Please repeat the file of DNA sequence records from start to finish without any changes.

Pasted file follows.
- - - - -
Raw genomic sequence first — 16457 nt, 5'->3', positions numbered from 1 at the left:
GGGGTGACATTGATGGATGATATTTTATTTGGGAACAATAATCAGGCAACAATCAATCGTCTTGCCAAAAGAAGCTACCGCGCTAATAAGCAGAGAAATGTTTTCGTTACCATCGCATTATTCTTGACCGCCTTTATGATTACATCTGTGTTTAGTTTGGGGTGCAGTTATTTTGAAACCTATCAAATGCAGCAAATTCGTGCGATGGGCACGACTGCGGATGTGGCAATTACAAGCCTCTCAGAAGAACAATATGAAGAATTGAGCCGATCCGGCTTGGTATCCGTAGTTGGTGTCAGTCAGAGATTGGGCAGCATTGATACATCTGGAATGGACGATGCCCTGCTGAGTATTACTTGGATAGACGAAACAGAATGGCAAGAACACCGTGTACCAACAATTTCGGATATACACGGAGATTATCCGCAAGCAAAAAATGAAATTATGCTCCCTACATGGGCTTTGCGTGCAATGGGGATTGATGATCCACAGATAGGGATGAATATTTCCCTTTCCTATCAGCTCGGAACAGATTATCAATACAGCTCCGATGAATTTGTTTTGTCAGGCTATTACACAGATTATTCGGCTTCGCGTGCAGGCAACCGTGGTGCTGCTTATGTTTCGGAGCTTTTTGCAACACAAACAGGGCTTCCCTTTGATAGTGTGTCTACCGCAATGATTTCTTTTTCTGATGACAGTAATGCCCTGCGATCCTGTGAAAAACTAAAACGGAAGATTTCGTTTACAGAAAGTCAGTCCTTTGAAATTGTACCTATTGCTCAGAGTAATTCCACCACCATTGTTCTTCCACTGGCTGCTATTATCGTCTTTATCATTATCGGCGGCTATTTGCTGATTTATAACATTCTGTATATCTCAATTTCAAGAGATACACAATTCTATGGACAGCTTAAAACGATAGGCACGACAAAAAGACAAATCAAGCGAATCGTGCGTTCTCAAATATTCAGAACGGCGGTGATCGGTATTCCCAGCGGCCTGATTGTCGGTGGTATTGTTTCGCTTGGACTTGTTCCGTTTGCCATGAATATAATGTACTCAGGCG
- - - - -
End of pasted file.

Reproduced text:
Raw genomic sequence first — 16457 nt, 5'->3', positions numbered from 1 at the left:
GGGGTGACATTGATGGATGATATTTTATTTGGGAACAATAATCAGGCAACAATCAATCGTCTTGCCAAAAGAAGCTACCGCGCTAATAAGCAGAGAAATGTTTTCGTTACCATCGCATTATTCTTGACCGCCTTTATGATTACATCTGTGTTTAGTTTGGGGTGCAGTTATTTTGAAACCTATCAAATGCAGCAAATTCGTGCGATGGGCACGACTGCGGATGTGGCAATTACAAGCCTCTCAGAAGAACAATATGAAGAATTGAGCCGATCCGGCTTGGTATCCGTAGTTGGTGTCAGTCAGAGATTGGGCAGCATTGATACATCTGGAATGGACGATGCCCTGCTGAGTATTACTTGGATAGACGAAACAGAATGGCAAGAACACCGTGTACCAACAATTTCGGATATACACGGAGATTATCCGCAAGCAAAAAATGAAATTATGCTCCCTACATGGGCTTTGCGTGCAATGGGGATTGATGATCCACAGATAGGGATGAATATTTCCCTTTCCTATCAGCTCGGAACAGATTATCAATACAGCTCCGATGAATTTGTTTTGTCAGGCTATTACACAGATTATTCGGCTTCGCGTGCAGGCAACCGTGGTGCTGCTTATGTTTCGGAGCTTTTTGCAACACAAACAGGGCTTCCCTTTGATAGTGTGTCTACCGCAATGATTTCTTTTTCTGATGACAGTAATGCCCTGCGATCCTGTGAAAAACTAAAACGGAAGATTTCGTTTACAGAAAGTCAGTCCTTTGAAATTGTACCTATTGCTCAGAGTAATTCCACCACCATTGTTCTTCCACTGGCTGCTATTATCGTCTTTATCATTATCGGCGGCTATTTGCTGATTTATAACATTCTGTATATCTCAATTTCAAGAGATACACAATTCTATGGACAGCTTAAAACGATAGGCACGACAAAAAGACAAATCAAGCGAATCGTGCGTTCTCAAATATTCAGAACGGCGGTGATCGGTATTCCCAGCGGCCTGATTGTCGGTGGTATTGTTTCGCTTGGACTTGTTCCGTTTGCCATGAATATAATGTACTCAGGCG